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Bush: 'Mission accomplished' a mistake

  • Story Highlights
  • In CNN interview, U.S. President George W. Bush reflects on his term
  • "Mission Accomplished" banner, "dead or alive" comment among his regrets
  • Bush also said there was much he is proud of, such as fight against HIV/AIDS
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By Alexander Mooney
CNN
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NEW YORK (CNN) -- A reflective U.S. President George W. Bush has said he regrets some of his more blunt statements on his so-called war on terrorism over the last eight years and wishes he had not spoken in front of a "Mission Accomplished" banner only a month after U.S. troops in Iraq were deployed.

George W. Bush says his wife told him that as president, he should watch his words carefully.

George W. Bush says his wife told him that as president, he should watch his words carefully.

"I regret saying some things I shouldn't have said," Bush told CNN's Heidi Collins when asked to reflect on his regrets over his two terms as president. "Like 'dead or alive' and 'bring 'em on.' My wife reminded me that, hey, as president of the United States, be careful what you say."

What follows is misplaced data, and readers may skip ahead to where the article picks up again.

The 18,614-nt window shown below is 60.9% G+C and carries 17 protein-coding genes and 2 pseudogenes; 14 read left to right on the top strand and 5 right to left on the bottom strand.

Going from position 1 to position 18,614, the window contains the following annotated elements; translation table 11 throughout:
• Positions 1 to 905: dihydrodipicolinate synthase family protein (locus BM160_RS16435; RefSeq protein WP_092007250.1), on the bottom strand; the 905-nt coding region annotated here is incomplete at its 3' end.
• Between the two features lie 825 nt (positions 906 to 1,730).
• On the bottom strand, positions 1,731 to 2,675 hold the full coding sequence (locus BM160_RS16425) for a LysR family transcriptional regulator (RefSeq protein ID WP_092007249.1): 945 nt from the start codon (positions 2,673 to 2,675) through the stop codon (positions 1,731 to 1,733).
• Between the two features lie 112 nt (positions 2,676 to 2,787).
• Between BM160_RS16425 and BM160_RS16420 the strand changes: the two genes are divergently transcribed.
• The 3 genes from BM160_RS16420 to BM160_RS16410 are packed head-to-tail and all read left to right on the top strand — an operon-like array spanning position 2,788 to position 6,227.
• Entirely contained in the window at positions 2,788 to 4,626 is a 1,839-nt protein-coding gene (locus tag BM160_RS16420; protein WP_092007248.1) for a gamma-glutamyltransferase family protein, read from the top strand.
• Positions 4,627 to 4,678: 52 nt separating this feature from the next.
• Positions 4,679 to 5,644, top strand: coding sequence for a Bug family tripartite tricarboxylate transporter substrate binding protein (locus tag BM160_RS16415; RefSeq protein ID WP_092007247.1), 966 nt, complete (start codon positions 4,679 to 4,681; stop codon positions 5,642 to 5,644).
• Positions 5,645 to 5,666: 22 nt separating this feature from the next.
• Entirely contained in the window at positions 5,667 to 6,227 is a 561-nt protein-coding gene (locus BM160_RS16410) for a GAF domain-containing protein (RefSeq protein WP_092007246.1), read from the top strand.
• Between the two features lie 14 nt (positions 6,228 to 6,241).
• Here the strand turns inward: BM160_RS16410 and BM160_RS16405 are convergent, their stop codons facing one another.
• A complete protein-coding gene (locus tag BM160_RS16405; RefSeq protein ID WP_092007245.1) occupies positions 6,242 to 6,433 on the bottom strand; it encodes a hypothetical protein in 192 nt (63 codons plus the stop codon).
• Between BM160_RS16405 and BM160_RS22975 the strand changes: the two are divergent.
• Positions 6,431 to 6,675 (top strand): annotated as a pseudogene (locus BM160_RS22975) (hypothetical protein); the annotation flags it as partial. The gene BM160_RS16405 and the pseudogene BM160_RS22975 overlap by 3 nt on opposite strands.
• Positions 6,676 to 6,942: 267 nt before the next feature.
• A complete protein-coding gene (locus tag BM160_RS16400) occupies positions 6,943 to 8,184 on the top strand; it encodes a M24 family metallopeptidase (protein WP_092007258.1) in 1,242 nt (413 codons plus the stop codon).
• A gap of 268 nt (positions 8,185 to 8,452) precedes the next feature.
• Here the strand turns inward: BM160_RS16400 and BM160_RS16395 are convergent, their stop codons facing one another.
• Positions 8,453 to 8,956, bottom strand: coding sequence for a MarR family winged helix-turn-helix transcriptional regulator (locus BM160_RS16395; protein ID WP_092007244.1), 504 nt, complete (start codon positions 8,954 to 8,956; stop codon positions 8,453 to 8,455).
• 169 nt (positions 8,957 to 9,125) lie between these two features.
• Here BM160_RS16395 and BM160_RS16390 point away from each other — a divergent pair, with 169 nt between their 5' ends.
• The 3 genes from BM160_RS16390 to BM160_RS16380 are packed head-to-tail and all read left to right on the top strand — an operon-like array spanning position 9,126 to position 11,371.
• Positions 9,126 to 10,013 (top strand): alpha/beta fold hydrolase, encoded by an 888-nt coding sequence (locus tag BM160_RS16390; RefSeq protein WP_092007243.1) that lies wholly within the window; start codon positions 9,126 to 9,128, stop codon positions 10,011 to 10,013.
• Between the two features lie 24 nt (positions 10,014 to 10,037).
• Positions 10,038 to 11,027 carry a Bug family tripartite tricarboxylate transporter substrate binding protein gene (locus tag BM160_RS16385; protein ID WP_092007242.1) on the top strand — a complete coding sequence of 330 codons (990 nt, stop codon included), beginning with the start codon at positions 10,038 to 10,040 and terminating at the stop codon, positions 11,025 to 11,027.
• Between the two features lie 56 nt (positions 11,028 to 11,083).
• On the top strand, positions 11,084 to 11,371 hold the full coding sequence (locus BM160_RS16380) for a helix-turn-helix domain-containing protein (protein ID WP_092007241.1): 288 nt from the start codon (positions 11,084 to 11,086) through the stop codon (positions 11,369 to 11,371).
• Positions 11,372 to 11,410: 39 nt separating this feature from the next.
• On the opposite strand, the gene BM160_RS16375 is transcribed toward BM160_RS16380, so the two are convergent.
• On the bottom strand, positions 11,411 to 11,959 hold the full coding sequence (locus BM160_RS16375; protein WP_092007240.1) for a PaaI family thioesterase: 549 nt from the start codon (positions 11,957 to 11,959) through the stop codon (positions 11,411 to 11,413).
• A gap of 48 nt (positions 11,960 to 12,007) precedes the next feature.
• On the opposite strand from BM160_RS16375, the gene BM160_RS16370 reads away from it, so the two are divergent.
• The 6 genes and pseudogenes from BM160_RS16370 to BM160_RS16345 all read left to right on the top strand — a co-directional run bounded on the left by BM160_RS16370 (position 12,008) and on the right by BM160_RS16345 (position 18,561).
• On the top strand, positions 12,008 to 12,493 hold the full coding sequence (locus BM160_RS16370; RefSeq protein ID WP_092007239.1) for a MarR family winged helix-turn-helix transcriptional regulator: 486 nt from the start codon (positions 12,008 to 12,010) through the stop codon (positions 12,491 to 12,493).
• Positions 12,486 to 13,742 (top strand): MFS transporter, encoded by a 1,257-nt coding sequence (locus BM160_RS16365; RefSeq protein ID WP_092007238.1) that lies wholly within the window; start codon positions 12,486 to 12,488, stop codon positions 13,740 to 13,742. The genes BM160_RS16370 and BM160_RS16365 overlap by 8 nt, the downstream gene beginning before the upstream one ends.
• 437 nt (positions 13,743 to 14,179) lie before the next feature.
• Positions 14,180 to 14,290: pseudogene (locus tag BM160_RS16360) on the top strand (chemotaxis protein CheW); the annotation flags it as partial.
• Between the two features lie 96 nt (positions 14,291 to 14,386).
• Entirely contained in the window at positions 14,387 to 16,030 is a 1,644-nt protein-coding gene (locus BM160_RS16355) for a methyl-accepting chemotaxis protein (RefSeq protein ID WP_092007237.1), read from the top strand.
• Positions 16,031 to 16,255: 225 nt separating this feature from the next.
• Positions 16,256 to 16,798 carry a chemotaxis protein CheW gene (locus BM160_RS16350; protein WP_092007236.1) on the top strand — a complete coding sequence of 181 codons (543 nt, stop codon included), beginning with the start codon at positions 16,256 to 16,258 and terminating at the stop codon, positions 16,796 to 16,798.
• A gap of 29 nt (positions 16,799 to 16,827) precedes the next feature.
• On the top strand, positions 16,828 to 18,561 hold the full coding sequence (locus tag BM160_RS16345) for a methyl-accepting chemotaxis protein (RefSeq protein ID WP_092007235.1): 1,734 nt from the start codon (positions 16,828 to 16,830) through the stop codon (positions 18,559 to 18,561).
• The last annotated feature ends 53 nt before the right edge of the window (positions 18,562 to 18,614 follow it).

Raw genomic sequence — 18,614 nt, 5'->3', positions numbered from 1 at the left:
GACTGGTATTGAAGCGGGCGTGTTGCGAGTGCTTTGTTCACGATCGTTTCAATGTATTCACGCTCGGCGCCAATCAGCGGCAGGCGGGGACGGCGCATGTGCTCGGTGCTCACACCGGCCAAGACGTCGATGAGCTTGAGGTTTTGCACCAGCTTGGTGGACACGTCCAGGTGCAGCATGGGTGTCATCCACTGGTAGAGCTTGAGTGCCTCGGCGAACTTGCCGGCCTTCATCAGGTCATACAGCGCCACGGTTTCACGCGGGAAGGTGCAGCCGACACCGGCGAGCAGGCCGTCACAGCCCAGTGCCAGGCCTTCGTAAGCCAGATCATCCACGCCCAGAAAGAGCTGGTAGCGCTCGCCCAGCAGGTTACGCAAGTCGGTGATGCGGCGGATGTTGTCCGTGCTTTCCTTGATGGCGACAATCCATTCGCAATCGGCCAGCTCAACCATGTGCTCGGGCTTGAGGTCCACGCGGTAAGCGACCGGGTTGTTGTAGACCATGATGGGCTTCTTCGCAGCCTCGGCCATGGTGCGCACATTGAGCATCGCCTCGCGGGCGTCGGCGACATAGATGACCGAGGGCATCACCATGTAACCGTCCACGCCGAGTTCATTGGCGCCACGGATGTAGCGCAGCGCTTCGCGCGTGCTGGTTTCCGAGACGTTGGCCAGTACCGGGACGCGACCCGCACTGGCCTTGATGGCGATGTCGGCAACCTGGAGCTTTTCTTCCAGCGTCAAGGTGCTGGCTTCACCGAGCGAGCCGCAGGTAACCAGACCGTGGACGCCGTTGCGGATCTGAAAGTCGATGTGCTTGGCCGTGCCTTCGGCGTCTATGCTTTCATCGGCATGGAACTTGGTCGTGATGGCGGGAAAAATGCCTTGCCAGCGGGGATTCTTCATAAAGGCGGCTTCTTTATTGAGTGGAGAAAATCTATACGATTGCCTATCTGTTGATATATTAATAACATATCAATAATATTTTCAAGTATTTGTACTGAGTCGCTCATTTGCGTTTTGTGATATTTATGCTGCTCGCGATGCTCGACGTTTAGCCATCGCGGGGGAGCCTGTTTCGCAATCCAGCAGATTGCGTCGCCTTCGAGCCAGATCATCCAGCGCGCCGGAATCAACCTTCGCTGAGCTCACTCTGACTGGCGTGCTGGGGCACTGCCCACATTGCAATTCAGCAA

The interview, aboard the USS Intrepid in New York, came after the president addressed a Veterans Day ceremony.

Shortly after the attacks of September 11, the president said of al Qaeda leader Osama bin Laden: "I want justice. There's an old poster out West that said, 'Wanted, dead or alive.' " Video Watch President Bush talk about his regrets »

Bush was also criticized in 2003 for his answer addressing insurgents in Iraq.

"There are some who feel like that the conditions are such that they can attack us there. My answer is, bring 'em on," he said then.

On Tuesday, the president also referenced the moment aboard the USS Abraham Lincoln on May 1, 2003, during which he declared an end to major combat operations in Iraq.

"They had a sign that said 'Mission Accomplished.' It was a sign aimed at the sailors on the ship, but it conveyed a broader knowledge. To some it said, well, Bush thinks the war in Iraq is over, when I didn't think that. But nonetheless, it conveyed the wrong message."

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The president, whose legacy is sure to be hotly debated for decades, said there also is much he is proud of.

"I am proud to be the commander in chief of people who are so selfless and so courageous that they would volunteer to serve our country in a time of war," he said. "I'm proud when I see people feed the hungry. I'm proud when I'm in Africa and see volunteers helping those citizens dying of HIV/AIDS."

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